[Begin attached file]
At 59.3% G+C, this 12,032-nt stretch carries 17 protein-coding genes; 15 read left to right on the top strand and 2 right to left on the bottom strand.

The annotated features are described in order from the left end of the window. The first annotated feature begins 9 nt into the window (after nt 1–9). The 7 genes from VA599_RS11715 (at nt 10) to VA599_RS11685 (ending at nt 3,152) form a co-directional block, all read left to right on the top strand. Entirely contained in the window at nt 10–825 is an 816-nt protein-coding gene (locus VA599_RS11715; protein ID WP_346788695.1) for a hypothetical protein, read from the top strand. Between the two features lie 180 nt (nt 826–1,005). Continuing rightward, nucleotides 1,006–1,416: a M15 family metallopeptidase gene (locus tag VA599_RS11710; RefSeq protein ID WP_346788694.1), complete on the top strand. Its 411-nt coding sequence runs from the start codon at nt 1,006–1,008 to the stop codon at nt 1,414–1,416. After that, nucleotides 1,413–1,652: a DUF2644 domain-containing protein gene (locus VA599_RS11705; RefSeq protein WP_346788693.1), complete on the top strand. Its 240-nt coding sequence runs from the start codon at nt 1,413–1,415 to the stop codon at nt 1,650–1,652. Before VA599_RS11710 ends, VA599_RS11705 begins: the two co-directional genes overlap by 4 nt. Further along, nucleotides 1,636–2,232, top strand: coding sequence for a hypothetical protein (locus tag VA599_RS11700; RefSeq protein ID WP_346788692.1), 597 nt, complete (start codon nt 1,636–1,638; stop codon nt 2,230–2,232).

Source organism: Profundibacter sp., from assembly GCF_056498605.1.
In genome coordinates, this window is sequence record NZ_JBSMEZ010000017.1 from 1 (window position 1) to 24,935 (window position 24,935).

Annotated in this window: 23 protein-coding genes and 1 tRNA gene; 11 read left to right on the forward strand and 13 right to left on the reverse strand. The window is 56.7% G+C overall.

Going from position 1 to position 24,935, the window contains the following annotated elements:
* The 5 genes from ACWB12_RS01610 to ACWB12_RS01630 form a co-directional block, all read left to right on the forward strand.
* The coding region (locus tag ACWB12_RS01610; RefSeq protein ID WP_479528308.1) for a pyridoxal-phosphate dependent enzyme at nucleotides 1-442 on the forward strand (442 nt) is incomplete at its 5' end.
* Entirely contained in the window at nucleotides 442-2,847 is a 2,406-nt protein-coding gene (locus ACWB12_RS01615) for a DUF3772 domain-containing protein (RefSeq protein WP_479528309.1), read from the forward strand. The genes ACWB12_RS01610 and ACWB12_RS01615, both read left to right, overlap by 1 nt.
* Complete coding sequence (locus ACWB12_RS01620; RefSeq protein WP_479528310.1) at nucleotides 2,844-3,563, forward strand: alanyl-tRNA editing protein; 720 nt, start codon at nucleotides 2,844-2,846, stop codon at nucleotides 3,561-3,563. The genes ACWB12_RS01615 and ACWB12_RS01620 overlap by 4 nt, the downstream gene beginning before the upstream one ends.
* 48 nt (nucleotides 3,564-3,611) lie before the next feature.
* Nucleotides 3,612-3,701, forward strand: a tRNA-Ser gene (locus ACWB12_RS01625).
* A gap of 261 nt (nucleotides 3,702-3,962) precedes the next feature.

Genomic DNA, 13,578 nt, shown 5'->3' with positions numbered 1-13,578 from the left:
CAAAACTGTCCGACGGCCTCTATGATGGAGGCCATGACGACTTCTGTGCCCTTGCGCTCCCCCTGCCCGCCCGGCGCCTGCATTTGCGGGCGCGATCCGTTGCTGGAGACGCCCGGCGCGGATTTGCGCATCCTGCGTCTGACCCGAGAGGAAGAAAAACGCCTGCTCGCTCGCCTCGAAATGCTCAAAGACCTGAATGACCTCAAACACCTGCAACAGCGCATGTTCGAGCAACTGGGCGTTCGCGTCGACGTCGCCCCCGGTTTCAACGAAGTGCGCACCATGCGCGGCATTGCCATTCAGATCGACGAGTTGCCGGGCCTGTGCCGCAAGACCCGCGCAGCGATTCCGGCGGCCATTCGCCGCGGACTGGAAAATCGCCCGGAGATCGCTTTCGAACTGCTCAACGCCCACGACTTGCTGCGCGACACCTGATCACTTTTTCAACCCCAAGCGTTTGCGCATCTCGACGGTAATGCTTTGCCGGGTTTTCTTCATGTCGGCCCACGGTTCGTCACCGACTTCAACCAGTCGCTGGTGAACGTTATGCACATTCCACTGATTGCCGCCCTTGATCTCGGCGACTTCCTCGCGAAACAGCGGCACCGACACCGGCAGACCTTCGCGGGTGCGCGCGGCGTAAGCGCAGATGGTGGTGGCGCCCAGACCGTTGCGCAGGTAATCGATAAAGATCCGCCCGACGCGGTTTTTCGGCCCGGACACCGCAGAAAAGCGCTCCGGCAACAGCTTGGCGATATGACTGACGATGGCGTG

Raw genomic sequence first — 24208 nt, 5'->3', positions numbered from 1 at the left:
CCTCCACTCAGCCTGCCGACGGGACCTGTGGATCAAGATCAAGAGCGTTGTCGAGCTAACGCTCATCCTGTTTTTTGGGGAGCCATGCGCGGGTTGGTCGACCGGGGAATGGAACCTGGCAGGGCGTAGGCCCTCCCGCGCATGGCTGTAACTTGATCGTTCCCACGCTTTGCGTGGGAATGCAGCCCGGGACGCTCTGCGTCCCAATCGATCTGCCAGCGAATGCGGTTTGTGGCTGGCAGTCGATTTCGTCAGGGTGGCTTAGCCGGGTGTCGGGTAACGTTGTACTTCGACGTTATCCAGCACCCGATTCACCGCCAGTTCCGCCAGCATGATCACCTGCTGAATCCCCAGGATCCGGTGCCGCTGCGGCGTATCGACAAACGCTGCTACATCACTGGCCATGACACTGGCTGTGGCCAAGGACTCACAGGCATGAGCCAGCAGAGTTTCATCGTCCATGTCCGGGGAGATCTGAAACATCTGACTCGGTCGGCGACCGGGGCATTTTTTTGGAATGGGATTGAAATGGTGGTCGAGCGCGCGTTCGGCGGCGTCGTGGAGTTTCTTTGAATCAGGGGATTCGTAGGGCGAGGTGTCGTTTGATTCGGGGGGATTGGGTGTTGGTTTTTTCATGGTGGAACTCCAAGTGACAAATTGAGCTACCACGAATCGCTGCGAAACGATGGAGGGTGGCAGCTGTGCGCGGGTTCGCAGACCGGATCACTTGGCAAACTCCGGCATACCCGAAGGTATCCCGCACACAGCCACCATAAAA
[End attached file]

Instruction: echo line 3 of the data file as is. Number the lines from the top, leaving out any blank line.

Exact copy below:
Source organism: Profundibacter sp., from assembly GCF_056498605.1.